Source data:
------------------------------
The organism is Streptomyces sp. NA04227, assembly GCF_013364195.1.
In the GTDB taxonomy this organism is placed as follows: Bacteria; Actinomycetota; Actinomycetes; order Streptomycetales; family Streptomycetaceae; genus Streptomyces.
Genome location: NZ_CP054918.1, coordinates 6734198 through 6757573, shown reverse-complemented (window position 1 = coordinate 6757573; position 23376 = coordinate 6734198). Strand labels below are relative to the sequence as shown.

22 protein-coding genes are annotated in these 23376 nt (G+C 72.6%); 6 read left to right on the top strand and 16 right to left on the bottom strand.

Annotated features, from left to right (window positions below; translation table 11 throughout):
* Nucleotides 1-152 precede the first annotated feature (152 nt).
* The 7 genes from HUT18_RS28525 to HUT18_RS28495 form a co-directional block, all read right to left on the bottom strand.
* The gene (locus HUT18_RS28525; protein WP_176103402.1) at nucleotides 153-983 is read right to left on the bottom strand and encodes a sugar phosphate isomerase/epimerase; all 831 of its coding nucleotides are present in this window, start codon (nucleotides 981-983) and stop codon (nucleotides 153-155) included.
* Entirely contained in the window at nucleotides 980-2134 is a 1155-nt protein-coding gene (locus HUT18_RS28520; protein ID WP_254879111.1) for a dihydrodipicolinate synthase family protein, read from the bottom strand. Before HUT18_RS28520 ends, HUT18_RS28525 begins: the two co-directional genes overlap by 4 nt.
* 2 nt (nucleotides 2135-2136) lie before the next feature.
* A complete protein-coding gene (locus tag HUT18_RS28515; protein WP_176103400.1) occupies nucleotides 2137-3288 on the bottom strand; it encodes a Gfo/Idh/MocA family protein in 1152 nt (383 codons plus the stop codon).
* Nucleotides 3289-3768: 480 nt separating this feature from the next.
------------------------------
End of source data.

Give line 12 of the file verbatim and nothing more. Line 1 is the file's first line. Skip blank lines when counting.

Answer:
* Nucleotides 3289-3768: 480 nt separating this feature from the next.